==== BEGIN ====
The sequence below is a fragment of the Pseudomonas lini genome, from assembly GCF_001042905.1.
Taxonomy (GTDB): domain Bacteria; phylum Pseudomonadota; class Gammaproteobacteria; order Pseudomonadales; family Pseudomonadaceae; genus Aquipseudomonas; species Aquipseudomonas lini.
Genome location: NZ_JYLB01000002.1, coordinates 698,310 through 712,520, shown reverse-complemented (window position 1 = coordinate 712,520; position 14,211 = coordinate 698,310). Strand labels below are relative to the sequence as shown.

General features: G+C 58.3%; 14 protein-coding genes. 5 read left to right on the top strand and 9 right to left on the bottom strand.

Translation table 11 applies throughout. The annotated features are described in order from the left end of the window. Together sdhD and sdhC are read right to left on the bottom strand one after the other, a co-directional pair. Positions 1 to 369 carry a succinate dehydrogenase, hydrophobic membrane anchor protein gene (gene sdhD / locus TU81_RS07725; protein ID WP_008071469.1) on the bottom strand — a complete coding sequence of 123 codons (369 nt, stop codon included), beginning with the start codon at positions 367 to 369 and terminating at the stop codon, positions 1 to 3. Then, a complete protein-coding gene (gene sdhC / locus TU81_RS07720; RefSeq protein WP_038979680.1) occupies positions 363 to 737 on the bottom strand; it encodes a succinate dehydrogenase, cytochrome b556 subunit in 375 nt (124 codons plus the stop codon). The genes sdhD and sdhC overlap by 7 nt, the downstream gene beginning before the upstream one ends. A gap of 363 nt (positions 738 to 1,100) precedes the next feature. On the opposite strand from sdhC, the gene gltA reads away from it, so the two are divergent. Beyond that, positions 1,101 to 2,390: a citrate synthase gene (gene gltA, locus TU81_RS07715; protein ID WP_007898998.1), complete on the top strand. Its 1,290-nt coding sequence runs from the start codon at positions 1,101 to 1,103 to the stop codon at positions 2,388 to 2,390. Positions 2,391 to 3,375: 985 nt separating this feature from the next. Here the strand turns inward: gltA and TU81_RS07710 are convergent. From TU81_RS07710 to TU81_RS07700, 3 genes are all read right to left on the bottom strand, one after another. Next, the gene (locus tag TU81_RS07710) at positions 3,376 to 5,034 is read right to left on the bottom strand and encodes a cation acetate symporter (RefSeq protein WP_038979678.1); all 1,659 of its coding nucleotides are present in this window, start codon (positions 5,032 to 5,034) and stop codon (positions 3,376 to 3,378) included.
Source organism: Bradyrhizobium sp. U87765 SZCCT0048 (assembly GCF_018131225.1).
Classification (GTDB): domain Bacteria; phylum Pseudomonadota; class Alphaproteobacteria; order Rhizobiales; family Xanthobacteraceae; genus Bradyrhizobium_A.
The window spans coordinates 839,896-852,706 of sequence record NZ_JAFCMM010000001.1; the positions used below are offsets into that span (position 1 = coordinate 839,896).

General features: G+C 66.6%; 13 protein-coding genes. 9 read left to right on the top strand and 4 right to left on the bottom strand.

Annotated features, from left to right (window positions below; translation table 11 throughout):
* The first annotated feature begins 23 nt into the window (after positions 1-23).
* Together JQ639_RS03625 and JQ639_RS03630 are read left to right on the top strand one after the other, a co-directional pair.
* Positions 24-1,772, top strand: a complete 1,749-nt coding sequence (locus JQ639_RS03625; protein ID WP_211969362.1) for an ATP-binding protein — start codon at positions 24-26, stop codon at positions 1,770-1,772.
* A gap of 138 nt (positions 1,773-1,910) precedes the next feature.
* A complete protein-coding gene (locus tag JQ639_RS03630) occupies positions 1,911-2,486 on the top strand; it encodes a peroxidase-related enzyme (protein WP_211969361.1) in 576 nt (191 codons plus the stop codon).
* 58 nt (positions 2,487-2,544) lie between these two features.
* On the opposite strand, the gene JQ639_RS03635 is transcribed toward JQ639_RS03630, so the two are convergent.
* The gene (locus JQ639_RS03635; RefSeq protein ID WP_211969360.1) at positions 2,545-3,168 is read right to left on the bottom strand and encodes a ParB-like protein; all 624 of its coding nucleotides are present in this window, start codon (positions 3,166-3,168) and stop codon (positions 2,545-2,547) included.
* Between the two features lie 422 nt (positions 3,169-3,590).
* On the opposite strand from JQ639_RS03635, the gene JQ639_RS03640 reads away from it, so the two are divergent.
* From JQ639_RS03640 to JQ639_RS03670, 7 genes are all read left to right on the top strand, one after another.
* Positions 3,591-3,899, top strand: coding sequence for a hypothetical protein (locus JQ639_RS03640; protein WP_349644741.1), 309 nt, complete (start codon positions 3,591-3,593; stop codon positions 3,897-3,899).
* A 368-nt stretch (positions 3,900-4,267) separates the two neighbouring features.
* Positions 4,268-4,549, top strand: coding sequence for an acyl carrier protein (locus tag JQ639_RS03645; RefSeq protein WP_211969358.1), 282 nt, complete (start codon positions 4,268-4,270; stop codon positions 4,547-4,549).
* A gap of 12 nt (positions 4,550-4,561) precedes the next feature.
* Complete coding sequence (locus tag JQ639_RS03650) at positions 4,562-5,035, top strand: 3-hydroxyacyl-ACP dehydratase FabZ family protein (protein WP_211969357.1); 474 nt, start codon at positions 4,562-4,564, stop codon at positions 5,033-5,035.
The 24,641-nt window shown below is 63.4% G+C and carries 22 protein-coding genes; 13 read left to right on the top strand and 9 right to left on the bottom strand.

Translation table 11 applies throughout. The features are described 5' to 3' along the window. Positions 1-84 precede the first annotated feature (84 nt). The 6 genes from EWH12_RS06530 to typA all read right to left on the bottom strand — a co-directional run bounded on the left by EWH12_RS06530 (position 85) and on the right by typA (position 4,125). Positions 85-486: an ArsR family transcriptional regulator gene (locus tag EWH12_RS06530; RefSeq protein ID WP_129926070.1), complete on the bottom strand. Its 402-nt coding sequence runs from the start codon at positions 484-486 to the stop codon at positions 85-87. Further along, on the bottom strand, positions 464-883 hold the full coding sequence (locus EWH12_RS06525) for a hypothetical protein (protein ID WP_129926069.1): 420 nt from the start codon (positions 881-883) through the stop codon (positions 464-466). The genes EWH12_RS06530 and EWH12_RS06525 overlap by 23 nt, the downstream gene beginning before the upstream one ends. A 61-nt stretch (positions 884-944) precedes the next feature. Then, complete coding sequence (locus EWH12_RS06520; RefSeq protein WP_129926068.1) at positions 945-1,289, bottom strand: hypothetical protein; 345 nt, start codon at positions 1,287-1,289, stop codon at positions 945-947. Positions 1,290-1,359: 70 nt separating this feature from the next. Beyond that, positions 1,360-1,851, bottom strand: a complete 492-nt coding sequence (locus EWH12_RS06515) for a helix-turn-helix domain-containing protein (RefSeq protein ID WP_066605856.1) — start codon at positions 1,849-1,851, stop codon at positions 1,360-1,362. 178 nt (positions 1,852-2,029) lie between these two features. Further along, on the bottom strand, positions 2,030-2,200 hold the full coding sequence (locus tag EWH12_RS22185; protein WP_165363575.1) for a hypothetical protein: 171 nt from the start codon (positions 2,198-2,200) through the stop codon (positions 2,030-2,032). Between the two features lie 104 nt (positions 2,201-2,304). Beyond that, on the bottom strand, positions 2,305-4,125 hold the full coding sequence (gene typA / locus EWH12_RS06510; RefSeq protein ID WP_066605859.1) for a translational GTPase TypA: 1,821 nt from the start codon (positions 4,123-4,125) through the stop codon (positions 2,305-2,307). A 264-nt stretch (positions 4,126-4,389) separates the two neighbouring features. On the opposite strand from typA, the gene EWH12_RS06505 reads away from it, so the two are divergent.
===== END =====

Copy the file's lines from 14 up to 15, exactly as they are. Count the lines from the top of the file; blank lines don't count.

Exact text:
* A gap of 138 nt (positions 1,773-1,910) precedes the next feature.
* A complete protein-coding gene (locus tag JQ639_RS03630) occupies positions 1,911-2,486 on the top strand; it encodes a peroxidase-related enzyme (protein WP_211969361.1) in 576 nt (191 codons plus the stop codon).